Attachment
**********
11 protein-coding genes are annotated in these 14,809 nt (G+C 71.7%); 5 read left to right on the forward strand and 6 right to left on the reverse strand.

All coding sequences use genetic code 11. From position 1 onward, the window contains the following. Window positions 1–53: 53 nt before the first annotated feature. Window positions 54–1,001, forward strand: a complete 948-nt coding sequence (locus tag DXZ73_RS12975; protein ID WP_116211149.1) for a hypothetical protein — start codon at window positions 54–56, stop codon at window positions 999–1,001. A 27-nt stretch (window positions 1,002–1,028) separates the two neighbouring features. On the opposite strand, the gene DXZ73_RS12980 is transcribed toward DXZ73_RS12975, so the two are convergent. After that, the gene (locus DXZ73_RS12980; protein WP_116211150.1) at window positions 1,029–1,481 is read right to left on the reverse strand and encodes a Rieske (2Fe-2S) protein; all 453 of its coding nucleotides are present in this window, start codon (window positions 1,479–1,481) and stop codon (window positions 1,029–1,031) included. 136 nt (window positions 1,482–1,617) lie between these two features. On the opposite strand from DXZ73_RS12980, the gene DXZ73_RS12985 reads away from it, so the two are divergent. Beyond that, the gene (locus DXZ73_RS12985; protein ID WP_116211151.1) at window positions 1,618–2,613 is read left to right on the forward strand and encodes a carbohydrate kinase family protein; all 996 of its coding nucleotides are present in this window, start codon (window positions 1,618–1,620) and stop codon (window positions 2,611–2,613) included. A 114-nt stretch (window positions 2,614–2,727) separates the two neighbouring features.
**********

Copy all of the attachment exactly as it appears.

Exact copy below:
11 protein-coding genes are annotated in these 14,809 nt (G+C 71.7%); 5 read left to right on the forward strand and 6 right to left on the reverse strand.

All coding sequences use genetic code 11. From position 1 onward, the window contains the following. Window positions 1–53: 53 nt before the first annotated feature. Window positions 54–1,001, forward strand: a complete 948-nt coding sequence (locus tag DXZ73_RS12975; protein ID WP_116211149.1) for a hypothetical protein — start codon at window positions 54–56, stop codon at window positions 999–1,001. A 27-nt stretch (window positions 1,002–1,028) separates the two neighbouring features. On the opposite strand, the gene DXZ73_RS12980 is transcribed toward DXZ73_RS12975, so the two are convergent. After that, the gene (locus DXZ73_RS12980; protein WP_116211150.1) at window positions 1,029–1,481 is read right to left on the reverse strand and encodes a Rieske (2Fe-2S) protein; all 453 of its coding nucleotides are present in this window, start codon (window positions 1,479–1,481) and stop codon (window positions 1,029–1,031) included. 136 nt (window positions 1,482–1,617) lie between these two features. On the opposite strand from DXZ73_RS12980, the gene DXZ73_RS12985 reads away from it, so the two are divergent. Beyond that, the gene (locus DXZ73_RS12985; protein ID WP_116211151.1) at window positions 1,618–2,613 is read left to right on the forward strand and encodes a carbohydrate kinase family protein; all 996 of its coding nucleotides are present in this window, start codon (window positions 1,618–1,620) and stop codon (window positions 2,611–2,613) included. A 114-nt stretch (window positions 2,614–2,727) separates the two neighbouring features.